Many careers are not a straight line, and that’s a good thing—especially when the individual brings rich, adjacent knowledge and skills to new roles and opportunities. It’s why Pure Storage is so lucky to have Devika Garg, a STEM master and mom of two, whose journey to Pure has made her the asset she is here today.

Learn more about her background, her passions, and how she sees data storage transforming the way we diagnose, treat, and prevent disease.

The Leap from STEM to Storage

One of the coolest things about Pure is our diverse backgrounds. We’re all in tech, but not all of us came from tech. And that’s a good thing. So what brought a life sciences doctorate to the data technology world? 

“After I got my PhD, I did a post-doc and was working on identifying early genetic biomarkers for kidney disorders. At the time, a lot of that work was very early research that wouldn’t hit the market for 30 years,” Devika says. “As much as I love science, that process is slow and takes time, whereas I wanted to be in a fast-paced environment closer to the end user. I wanted to be closer to something that would make an impact right away.”

After spending some time in digital health, she saw how cross-functional the tech and science disciplines (STEM) were and also how much tech was picking up pace. 

“Data has been permeating every single industry for a long time now,” Devika explains. “Five years ago, technology was really beginning to find its footing in the life sciences space.”

While startups made early headway to solve healthcare and life sciences problems, bigger tech companies have joined the movement in thoughtful ways. “Companies like Pure, Apple, and Google are now sharing solutions and products with unique capabilities to address healthcare problems with data analytics and AI.” 

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Coming Full Circle with Pure

Armed with undergrad engineering discipline and life sciences experience, she asked: “Let’s see what tech can bring to the table in this industry and how I can make a difference.”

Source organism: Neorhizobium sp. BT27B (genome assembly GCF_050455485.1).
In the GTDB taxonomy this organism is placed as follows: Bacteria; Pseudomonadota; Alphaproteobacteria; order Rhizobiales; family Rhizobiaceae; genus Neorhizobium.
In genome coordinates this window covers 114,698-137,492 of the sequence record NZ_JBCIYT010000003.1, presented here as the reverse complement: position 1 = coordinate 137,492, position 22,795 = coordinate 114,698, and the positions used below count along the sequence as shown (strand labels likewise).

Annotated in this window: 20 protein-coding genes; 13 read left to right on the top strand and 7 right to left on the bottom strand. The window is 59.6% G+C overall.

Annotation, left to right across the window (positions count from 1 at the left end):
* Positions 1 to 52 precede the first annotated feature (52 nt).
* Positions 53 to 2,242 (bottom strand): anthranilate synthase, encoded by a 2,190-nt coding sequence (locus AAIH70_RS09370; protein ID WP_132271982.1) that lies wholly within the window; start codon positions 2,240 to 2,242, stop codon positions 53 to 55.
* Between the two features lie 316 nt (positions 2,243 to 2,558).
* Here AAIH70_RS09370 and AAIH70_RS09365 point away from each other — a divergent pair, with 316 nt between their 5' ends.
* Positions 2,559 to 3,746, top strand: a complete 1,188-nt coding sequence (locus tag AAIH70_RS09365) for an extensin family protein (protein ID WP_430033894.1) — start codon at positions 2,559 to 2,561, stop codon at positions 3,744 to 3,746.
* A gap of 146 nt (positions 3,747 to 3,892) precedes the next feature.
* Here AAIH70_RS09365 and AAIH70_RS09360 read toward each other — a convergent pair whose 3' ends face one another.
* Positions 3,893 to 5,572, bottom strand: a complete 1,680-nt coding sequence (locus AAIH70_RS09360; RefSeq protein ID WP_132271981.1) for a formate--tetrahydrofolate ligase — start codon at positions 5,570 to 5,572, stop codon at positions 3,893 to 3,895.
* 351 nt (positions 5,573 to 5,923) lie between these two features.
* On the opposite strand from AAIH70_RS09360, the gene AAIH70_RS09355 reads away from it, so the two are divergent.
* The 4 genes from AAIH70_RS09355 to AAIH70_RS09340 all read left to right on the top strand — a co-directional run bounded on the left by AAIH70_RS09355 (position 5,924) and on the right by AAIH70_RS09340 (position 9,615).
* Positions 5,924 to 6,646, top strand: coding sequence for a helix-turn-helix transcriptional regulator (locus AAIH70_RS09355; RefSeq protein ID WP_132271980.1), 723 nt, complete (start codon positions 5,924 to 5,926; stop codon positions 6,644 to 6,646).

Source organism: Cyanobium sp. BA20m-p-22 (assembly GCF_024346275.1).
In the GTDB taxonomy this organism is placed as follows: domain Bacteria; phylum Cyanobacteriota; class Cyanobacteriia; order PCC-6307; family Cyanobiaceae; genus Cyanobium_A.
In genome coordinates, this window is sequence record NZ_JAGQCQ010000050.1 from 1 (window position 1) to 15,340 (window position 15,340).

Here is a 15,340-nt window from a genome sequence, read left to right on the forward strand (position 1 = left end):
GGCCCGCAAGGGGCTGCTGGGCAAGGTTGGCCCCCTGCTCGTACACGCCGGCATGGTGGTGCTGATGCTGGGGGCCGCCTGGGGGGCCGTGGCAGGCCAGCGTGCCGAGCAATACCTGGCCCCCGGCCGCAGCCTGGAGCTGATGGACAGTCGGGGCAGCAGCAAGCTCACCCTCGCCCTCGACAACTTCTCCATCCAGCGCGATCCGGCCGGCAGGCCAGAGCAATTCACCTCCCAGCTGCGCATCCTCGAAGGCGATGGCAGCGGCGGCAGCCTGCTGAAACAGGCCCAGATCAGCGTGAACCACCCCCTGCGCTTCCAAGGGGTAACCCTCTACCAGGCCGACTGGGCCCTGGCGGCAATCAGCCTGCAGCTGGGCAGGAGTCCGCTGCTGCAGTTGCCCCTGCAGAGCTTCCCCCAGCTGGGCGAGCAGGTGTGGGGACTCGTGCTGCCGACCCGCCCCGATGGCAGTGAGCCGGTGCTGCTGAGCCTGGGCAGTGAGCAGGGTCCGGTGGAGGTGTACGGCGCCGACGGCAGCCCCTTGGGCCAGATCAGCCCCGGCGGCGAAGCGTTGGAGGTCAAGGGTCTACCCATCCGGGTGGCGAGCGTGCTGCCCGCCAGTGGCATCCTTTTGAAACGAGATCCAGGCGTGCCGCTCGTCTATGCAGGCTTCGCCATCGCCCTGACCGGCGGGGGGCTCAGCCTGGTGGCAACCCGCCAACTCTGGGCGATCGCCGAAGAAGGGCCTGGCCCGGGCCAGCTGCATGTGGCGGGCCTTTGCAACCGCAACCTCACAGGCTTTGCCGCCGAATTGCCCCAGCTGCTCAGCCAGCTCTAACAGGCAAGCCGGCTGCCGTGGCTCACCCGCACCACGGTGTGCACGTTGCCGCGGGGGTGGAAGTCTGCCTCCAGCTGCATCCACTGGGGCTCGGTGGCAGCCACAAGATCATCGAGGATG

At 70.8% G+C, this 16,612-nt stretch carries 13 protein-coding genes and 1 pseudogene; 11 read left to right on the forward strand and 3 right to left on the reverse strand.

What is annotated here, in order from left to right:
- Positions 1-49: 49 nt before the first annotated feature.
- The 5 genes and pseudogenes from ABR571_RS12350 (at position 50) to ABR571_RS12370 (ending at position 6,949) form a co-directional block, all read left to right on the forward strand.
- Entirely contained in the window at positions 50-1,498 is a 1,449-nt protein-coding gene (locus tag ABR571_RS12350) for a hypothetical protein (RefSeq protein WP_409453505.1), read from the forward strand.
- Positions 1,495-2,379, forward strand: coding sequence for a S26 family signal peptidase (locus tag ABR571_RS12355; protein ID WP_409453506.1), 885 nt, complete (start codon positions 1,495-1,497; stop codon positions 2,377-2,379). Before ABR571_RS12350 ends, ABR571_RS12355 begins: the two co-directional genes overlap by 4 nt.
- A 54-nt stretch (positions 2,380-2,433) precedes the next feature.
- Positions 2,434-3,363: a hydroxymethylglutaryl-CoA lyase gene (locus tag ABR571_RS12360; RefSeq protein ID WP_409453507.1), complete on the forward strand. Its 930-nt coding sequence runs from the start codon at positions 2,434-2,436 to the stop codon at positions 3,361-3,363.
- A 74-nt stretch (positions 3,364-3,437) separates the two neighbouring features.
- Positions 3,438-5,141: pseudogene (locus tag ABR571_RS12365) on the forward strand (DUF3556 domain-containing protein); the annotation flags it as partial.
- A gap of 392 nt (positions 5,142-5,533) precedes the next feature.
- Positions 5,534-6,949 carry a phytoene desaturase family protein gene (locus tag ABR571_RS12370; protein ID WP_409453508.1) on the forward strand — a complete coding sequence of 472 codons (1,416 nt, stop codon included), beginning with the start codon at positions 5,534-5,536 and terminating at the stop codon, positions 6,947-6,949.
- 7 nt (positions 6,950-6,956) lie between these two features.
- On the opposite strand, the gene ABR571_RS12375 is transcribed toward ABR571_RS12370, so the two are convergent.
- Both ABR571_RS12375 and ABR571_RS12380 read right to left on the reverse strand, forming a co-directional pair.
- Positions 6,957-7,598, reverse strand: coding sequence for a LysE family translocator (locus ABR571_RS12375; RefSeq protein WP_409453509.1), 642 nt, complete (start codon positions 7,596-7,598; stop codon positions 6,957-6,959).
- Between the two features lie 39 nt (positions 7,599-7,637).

She joined Pure’s Life Sciences Solutions Marketing team in May 2020, smack in the middle of the pandemic. “All my background is in life sciences and science journalism, so it really made a lot of sense to me. That role was a merging of everything I’d done up to that point; it was really cool.” 

As the healthcare industry went through a rapid modernization, data took center stage. “I like to think of data centricity as the second renaissance for healthcare and life sciences; the first was in the 1940s when Schrödinger, a physicist, brought molecular thinking into biology and it changed everything,” she says. “Today, many big and small problems are easily solved through data analytics and AI.”

Data storage is fundamental to analytics, but many healthcare and life sciences organizations may not realize storage could be a hidden lever to drive success. “Most researchers look at storage tech as merely a means to store their EHR, genomics, or imaging data—the aha moment that storage choices can have an outsized impact on how quickly they can get to results is where the work lies,” Devika says, “It’s most exciting—connecting the dots and helping our customers get closer to a big breakthrough.”

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In Healthcare, Data Will Make the Difference

By August of 2022, Devika was ready to expand her role into something more broad, into analytics solutions marketing, diving into the world of log analytics, data warehouses, and data lakes, where the vast majority of analytics work happens across industries.